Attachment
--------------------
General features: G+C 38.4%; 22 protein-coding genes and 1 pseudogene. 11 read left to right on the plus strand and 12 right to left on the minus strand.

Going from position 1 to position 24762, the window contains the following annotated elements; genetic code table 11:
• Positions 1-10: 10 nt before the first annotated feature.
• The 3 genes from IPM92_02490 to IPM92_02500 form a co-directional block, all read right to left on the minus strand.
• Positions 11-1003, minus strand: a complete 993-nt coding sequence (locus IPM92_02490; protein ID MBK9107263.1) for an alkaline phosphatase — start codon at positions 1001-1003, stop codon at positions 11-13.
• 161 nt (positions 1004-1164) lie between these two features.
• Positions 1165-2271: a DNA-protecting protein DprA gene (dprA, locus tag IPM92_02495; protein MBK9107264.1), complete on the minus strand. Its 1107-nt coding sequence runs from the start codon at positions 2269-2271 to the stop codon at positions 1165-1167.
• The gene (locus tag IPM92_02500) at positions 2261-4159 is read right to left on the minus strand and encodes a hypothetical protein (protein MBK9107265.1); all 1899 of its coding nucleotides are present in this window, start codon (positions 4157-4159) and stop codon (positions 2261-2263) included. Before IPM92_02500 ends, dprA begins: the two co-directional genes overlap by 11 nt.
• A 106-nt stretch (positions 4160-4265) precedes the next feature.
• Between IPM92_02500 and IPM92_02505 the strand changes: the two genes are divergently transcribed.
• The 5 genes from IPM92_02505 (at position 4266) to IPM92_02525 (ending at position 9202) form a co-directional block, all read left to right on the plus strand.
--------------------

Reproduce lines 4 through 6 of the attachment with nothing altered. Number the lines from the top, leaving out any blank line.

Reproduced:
• The 3 genes from IPM92_02490 to IPM92_02500 form a co-directional block, all read right to left on the minus strand.
• Positions 11-1003, minus strand: a complete 993-nt coding sequence (locus IPM92_02490; protein ID MBK9107263.1) for an alkaline phosphatase — start codon at positions 1001-1003, stop codon at positions 11-13.
• 161 nt (positions 1004-1164) lie between these two features.